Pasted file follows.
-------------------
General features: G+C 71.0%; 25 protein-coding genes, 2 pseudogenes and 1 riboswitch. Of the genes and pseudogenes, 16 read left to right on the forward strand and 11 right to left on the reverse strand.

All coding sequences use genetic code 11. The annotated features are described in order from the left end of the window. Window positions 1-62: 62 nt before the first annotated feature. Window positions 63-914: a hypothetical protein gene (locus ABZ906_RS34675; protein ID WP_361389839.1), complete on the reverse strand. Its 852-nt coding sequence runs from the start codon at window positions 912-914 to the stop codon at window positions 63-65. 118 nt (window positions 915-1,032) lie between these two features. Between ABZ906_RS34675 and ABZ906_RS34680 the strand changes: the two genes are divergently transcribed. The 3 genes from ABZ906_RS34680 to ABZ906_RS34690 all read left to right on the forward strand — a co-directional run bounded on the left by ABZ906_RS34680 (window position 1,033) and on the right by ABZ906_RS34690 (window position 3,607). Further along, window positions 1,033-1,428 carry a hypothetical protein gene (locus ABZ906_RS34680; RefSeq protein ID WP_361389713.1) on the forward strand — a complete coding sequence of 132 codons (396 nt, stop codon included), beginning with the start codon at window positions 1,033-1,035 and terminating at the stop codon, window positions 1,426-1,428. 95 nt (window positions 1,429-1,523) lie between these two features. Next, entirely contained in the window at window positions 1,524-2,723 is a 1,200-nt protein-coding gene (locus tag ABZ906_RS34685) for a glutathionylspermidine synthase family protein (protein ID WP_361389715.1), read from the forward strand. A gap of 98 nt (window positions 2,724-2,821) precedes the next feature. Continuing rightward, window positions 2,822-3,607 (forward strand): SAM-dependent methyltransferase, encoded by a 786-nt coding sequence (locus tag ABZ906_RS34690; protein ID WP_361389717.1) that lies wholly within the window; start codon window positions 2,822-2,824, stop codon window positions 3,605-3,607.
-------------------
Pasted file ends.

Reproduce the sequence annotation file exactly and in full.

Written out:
General features: G+C 71.0%; 25 protein-coding genes, 2 pseudogenes and 1 riboswitch. Of the genes and pseudogenes, 16 read left to right on the forward strand and 11 right to left on the reverse strand.

All coding sequences use genetic code 11. The annotated features are described in order from the left end of the window. Window positions 1-62: 62 nt before the first annotated feature. Window positions 63-914: a hypothetical protein gene (locus ABZ906_RS34675; protein ID WP_361389839.1), complete on the reverse strand. Its 852-nt coding sequence runs from the start codon at window positions 912-914 to the stop codon at window positions 63-65. 118 nt (window positions 915-1,032) lie between these two features. Between ABZ906_RS34675 and ABZ906_RS34680 the strand changes: the two genes are divergently transcribed. The 3 genes from ABZ906_RS34680 to ABZ906_RS34690 all read left to right on the forward strand — a co-directional run bounded on the left by ABZ906_RS34680 (window position 1,033) and on the right by ABZ906_RS34690 (window position 3,607). Further along, window positions 1,033-1,428 carry a hypothetical protein gene (locus ABZ906_RS34680; RefSeq protein ID WP_361389713.1) on the forward strand — a complete coding sequence of 132 codons (396 nt, stop codon included), beginning with the start codon at window positions 1,033-1,035 and terminating at the stop codon, window positions 1,426-1,428. 95 nt (window positions 1,429-1,523) lie between these two features. Next, entirely contained in the window at window positions 1,524-2,723 is a 1,200-nt protein-coding gene (locus tag ABZ906_RS34685) for a glutathionylspermidine synthase family protein (protein ID WP_361389715.1), read from the forward strand. A gap of 98 nt (window positions 2,724-2,821) precedes the next feature. Continuing rightward, window positions 2,822-3,607 (forward strand): SAM-dependent methyltransferase, encoded by a 786-nt coding sequence (locus tag ABZ906_RS34690; protein ID WP_361389717.1) that lies wholly within the window; start codon window positions 2,822-2,824, stop codon window positions 3,605-3,607.